In Minneapolis, George Floyd was portrayed both as a family man and religious mentor fond of peanut butter and banana sandwiches, and as an ex-convict with fentanyl in his system on the day he died.
Similar narratives now compete to define Andrew Brown Jr.
On the morning of April 21, a street camera captured footage of sheriff’s deputies rolling to Brown’s house in a pickup, wearing tactical gear.
Neighbors reported hearing shots, then running down Perry Street to see Brown tearing across a vacant yard, spraying mud on his house as deputies fired into his fleeing car. A private autopsy showed a “kill shot” to the head, said family attorney Ben Crump. But bodycam and dashboard footage of the shooting have yet to be released, by a judge’s order.
The deputies’ search and arrest warrants said they were acting on a yearlong investigation that had produced evidence of Brown selling drugs multiple times, including methamphetamine and crack cocaine.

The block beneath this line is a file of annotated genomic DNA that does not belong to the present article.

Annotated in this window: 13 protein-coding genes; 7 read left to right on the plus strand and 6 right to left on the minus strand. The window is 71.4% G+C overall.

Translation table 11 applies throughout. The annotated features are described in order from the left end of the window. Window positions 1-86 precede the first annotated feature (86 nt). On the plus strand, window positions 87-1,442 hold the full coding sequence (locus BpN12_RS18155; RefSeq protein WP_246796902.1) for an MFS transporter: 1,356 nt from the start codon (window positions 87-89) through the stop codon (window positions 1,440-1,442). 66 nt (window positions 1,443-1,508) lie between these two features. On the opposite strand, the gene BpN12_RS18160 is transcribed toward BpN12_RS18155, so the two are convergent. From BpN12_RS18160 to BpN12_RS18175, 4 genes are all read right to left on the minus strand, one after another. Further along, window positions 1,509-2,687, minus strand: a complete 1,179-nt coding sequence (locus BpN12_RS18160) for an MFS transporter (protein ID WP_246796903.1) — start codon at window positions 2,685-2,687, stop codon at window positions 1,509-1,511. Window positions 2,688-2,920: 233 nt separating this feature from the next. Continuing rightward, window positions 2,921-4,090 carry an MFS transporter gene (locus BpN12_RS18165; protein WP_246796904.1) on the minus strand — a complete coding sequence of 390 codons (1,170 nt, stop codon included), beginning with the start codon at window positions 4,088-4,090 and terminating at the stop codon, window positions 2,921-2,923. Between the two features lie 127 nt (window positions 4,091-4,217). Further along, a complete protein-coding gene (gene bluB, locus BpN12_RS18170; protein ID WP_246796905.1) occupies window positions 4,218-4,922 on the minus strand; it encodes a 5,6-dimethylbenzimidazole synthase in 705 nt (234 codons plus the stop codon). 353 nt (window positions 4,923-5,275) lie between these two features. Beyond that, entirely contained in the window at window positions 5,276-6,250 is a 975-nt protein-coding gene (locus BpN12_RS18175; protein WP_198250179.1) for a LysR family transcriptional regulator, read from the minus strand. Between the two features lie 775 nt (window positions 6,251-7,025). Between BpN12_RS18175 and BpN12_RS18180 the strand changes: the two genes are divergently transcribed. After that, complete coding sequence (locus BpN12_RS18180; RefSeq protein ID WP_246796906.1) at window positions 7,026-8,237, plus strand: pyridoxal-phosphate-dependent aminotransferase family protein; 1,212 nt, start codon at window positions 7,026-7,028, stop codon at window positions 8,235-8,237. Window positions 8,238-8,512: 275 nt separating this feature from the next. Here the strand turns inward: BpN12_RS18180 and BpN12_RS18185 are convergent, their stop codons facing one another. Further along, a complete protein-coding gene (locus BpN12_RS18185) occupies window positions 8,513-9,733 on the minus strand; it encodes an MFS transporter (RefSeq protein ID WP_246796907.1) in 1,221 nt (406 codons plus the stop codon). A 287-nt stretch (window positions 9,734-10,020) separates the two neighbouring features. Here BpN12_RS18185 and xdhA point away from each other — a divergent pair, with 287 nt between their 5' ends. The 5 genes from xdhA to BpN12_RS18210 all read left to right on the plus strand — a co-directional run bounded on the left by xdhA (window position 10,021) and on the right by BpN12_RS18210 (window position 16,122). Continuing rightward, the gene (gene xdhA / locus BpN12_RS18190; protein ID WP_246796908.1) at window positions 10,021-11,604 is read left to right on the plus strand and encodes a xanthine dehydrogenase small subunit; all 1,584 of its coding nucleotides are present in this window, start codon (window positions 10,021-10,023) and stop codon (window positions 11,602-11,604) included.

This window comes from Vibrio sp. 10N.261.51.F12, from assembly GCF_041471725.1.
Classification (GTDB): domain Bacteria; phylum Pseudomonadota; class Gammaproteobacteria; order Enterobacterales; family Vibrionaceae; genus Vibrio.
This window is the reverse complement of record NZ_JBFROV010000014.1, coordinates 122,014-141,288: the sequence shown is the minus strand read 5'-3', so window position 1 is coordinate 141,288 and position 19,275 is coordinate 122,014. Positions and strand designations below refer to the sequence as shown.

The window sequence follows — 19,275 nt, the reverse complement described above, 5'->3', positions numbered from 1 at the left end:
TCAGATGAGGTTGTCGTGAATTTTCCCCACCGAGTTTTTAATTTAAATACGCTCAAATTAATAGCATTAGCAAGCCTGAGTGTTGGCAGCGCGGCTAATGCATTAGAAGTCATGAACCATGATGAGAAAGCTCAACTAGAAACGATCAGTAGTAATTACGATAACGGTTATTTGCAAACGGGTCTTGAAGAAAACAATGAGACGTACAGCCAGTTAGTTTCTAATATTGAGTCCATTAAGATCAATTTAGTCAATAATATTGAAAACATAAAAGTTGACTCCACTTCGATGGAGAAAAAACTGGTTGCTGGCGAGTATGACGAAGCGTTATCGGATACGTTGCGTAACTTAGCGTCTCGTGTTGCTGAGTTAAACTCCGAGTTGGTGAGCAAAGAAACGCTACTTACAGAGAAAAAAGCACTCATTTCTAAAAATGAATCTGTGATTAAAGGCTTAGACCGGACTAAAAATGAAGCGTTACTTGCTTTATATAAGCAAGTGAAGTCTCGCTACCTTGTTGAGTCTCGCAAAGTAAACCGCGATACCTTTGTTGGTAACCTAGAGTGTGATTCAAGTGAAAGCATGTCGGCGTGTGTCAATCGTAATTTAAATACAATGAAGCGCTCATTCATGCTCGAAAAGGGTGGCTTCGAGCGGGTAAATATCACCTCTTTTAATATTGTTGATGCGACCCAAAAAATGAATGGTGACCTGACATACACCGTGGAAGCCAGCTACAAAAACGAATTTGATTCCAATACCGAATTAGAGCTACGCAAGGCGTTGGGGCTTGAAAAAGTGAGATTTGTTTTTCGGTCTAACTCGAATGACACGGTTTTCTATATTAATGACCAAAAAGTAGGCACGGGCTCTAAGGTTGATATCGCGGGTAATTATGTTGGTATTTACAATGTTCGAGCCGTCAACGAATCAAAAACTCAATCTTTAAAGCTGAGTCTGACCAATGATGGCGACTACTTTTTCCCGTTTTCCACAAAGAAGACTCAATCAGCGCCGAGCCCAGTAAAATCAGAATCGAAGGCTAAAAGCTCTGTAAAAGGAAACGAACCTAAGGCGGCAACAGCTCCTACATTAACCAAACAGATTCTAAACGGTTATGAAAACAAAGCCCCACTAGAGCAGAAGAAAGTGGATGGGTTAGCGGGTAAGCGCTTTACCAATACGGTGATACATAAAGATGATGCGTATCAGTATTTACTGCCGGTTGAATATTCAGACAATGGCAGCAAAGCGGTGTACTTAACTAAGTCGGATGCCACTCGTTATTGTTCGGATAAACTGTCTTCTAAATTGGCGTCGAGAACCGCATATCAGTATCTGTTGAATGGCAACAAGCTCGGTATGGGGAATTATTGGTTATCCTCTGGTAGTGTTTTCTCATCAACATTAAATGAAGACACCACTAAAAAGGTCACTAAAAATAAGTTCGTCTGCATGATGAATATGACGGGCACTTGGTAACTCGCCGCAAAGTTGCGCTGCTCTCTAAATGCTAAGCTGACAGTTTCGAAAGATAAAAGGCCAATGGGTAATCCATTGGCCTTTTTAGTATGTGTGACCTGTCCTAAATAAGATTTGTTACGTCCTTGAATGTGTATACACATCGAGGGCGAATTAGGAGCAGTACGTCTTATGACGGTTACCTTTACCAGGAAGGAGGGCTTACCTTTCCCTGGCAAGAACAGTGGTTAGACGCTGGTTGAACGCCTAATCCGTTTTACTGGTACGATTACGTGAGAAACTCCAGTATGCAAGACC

For Brown, such attention from law enforcement was nothing new.
Living in Debry, he caught his first charge, for trespassing, at age 16. He served his first stint in prison, for felony drug trafficking, at 20. Over the course of his life, Brown would serve 2,169 days in prison, roughly six years. He had been to prison three times before he was 30. Since 1996, hardly a year passed without a criminal conviction — 54 in all, according to court records.
Seven of the convictions were for drug-related felonies — mostly possessing and selling cocaine or marijuana.
All the rest were misdemeanors or traffic offenses — trespassing, gambling, “resisting a public officer,” speeding, driving without insurance.
For those who poured into Elizabeth City streets, and for the hundreds at his funeral, none of that justifies the level of police response to serve a routine warrant.